INSIGHT

THE BOTTOM LINE BLOG

Of the “Marketing 4 P’s” – product, pricing, promotion and place (distribution), can anyone argue that the first “P”, product, isn’t the most important? Great pricing, promotion or distribution strategy can’t save the wrong product, or product mix.

OK, so who out there is thinking about what their product mix should look like 5, 10, or even 20 years from now? It takes having a keen sense for long-term customer trends and the foresight to build the right product (or service) portfolio to match those trends. We know Wall Street doesn’t reward companies for this kind of long-term thinking, but five years from now will soon be your “next quarter”, so you better start your thinking…and think big!

A Case Study

PepsiCo and Coca-Cola provide a thought provoking case study that highlights two companies who have had very different success with their product portfolio development. To get your attention:

With soft drink sales declining 10% year over year for the past few years, how is it that PepsiCo finds itself in a position where 25% of its US revenue comes from soft drinks, while Coca-Cola derives 60% of its revenue from soft drinks?

These are both great organizations with very smart marketers, yet only one finds itself well positioned with a diverse product portfolio that’s aligned with consumer trends. Consider this: Over the past 20 years or so, PepsiCo has purchased Tropicana to capture the #1 position in the chilled juice category and Gatorade to capture the #1 position in the sports drink category (75% share v. Coca-Cola PowerAde’s 20% share) and was the first to enter the burgeoning bottled water category with its Aquafina brand. Coca-Cola also has major brands in these important segments, but all have consistently lagged behind the PepsiCo brands.

Even PepsiCo’s Frito-Lay business unit, which makes up roughly 30% of company revenue, has grown +3.1% of the past year driven by product and marketing innovation. Many would consider much of the Frito-Lay snacks product line to be “off trend” from a health perspective, but the Frito-Lay team has acted upon their deep understanding of their customers with both “better for you” products and out of the box marketing campaigns designed to relate to their customer’s more technology-focused social media needs (e.g. voting for Lay’s Potato Chip flavors or user-generated Super Bowl ads for Doritos).

Finally, PepsiCo recently announced they’re removing Aspartame from Diet Pepsi. Per USA Today, “To Diet Pepsi consumers, removing aspartame is their No. 1 one concern,” says Seth Kaufman, senior vice president of Pepsi and flavors, in a phone interview. “We’re listening to consumers. It’s what they want.”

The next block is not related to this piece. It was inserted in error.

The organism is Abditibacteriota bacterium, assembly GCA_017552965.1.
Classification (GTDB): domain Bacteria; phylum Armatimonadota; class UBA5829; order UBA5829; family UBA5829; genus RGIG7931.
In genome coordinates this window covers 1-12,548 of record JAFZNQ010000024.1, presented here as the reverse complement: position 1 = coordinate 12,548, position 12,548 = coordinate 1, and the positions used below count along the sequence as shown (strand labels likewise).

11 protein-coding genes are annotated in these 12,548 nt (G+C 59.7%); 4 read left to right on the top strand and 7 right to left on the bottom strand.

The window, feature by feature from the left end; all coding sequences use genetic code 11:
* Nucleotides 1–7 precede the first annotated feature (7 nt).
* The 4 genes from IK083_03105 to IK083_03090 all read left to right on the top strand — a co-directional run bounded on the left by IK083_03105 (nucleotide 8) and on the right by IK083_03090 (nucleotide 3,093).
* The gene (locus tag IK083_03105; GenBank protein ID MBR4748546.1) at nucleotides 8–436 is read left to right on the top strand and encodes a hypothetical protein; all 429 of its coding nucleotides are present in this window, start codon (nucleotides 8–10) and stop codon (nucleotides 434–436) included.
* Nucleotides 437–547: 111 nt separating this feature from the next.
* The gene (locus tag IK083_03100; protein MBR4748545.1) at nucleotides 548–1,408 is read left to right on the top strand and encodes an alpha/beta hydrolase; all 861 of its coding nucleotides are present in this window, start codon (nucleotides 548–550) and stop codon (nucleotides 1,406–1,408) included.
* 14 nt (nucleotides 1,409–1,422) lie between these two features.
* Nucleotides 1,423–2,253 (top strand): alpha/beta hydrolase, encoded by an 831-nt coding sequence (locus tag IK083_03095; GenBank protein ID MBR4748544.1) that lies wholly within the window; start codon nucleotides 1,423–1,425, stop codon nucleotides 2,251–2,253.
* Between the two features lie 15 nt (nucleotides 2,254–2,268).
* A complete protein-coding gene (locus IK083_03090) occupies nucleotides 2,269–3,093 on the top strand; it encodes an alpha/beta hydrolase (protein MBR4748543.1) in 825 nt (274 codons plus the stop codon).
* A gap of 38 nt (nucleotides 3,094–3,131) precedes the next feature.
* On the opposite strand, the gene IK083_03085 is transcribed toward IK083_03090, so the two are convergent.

Beaten to the Punch

One could argue that PepsiCo has beaten Coca-Cola to the punch each step of the way from both a product and marketing innovation perspective. This doesn’t happen by accident. It takes: 1) vision 2) a “culture of curiosity” around evolving consumer trends, and 3) perhaps most importantly, a willingness to take bold actions to innovate around your product portfolio.

It is in this last area, we argue, that PepsiCo has operated very differently than Coca-Cola. Both companies certainly have a vision for dominance across the beverage spectrum and both companies are spending millions of dollars on big consumer/category insights research, but it is PepsiCo who has been bold in the strategic development of their portfolio.

And the company’s respective stock price reflects these differences with PepsiCo up over +10% in the last year, and Coca-Cola essentially flat.

What You Can Do

So what can you do to ensure your product line is up to snuff and meeting your customer’s evolving needs?

Start by asking your customers about their most significant problems/pain points with your product(s) and broad set of category offerings. But don’t, as many organizations do, just sit on this information. Knowledge is great, but you need to push yourself to identify creative product solutions that will solve their problems!

  • If it’s a product specific issue, it could potentially be addressed through a product change such as removing Aspartame from Diet PepsiCo OR
  • If it’s a broader category issue, it may need to be addressed through either more dramatic product innovation, or through creating or entering a new category, as PepsiCo has done over the years with its entries into sports drinks, chilled juices, waters and other healthier, functional beverages.

What are your customer’s pain points? Are they product specific or do they apply to the broader category?

You must also look at broader macro-trends and think about how these may impact your product portfolio and/or your overall category in the short and long-term. Examples of macro-trends are “personalization”, “the impact of technology” (e.g. Netflix vs. Blockbuster) or “sustainability”.

A lot to consider we know, but that’s why you sit in the C-suite (or close to it). So what are you doing to ensure your product offering matches what your customer needs will look like 5 years from now…or 10 years from now? It will be here a lot sooner than you think!

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